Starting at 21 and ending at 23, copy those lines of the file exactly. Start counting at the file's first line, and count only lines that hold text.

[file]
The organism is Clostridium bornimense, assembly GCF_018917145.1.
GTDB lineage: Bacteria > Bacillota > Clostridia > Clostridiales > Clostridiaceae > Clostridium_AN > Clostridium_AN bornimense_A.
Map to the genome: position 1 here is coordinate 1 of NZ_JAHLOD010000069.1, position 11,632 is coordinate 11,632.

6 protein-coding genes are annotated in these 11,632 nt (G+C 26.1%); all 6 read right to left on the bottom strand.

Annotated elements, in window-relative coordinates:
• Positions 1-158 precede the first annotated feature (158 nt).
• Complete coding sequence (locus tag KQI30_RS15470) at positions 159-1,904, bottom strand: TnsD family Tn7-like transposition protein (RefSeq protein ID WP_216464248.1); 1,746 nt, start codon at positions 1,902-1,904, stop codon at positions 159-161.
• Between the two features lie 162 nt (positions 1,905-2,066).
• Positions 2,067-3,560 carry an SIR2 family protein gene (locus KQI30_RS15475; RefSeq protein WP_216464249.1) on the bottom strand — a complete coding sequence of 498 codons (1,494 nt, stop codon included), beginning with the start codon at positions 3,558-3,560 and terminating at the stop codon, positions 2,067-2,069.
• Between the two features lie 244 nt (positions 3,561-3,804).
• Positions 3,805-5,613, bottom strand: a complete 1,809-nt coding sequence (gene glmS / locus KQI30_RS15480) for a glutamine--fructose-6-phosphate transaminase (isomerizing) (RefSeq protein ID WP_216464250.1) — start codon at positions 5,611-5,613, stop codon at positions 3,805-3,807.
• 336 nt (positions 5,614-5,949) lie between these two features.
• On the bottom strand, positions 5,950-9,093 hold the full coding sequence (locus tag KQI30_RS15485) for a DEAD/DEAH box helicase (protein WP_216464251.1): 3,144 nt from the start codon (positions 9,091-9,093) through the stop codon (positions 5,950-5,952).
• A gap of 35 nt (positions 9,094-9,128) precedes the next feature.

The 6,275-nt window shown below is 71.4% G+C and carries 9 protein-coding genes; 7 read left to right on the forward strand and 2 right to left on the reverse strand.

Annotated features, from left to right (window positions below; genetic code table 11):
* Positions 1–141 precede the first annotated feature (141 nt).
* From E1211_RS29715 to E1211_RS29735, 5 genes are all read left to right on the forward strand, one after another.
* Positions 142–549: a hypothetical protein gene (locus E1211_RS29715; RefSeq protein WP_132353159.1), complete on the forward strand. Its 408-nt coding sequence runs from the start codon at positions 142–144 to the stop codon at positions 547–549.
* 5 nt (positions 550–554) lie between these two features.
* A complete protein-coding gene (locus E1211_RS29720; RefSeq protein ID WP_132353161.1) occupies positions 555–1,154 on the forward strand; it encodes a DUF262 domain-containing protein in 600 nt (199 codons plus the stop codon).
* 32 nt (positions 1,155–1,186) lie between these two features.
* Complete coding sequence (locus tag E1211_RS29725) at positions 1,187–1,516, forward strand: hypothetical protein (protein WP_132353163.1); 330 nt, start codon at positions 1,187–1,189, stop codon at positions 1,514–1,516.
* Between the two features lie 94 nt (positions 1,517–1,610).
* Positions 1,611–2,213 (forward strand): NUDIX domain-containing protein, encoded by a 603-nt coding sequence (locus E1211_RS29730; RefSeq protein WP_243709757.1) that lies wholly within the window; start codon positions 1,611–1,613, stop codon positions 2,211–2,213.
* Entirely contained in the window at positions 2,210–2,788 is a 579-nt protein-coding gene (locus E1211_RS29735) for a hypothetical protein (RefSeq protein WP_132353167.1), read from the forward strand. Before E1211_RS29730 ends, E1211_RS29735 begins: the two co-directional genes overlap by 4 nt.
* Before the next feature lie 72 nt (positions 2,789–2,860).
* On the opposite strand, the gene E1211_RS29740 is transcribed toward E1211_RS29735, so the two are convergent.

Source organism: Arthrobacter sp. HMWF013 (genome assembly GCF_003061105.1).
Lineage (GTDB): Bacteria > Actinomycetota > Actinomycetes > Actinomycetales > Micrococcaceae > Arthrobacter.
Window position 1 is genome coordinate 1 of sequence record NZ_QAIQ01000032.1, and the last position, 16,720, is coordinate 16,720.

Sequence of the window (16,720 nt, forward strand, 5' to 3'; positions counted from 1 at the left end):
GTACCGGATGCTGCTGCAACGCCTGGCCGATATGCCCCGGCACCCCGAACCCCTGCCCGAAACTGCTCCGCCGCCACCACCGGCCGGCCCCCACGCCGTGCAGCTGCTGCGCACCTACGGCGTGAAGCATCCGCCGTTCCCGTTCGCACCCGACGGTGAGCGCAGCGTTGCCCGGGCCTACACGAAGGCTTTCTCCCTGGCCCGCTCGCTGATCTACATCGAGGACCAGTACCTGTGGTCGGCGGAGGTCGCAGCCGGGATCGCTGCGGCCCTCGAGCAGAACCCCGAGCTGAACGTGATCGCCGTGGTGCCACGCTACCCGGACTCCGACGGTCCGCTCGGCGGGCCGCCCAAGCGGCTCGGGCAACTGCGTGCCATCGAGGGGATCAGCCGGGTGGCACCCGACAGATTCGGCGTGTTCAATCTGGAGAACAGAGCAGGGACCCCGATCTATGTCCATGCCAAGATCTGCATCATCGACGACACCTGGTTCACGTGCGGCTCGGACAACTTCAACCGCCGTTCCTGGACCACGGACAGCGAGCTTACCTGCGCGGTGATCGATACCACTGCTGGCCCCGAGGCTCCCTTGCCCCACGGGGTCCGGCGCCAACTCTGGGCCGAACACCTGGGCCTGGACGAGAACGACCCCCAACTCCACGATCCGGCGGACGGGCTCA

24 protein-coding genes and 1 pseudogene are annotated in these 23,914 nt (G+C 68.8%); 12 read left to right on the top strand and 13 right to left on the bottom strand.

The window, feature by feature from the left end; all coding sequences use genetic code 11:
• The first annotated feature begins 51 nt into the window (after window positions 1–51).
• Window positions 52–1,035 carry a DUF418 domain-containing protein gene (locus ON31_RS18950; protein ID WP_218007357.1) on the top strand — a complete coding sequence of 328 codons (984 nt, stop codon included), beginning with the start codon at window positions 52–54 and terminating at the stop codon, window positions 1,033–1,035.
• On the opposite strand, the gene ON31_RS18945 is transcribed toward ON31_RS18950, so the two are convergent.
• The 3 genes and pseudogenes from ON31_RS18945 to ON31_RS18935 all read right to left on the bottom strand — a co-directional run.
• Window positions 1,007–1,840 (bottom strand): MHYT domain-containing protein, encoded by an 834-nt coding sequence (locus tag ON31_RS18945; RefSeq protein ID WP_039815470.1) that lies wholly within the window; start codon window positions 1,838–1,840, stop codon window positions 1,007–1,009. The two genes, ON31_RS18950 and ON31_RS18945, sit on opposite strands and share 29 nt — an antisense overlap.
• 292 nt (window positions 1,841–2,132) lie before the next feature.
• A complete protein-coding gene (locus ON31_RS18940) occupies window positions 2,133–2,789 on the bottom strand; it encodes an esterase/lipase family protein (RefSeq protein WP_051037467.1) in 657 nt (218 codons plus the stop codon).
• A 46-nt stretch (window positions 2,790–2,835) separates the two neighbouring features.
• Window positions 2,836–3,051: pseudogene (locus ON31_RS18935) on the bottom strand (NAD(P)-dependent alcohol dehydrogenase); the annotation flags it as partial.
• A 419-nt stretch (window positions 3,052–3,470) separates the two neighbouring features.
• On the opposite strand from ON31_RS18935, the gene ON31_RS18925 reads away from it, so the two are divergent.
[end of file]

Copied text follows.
* A complete protein-coding gene (locus E1211_RS29720; RefSeq protein ID WP_132353161.1) occupies positions 555–1,154 on the forward strand; it encodes a DUF262 domain-containing protein in 600 nt (199 codons plus the stop codon).
* 32 nt (positions 1,155–1,186) lie between these two features.
* Complete coding sequence (locus tag E1211_RS29725) at positions 1,187–1,516, forward strand: hypothetical protein (protein WP_132353163.1); 330 nt, start codon at positions 1,187–1,189, stop codon at positions 1,514–1,516.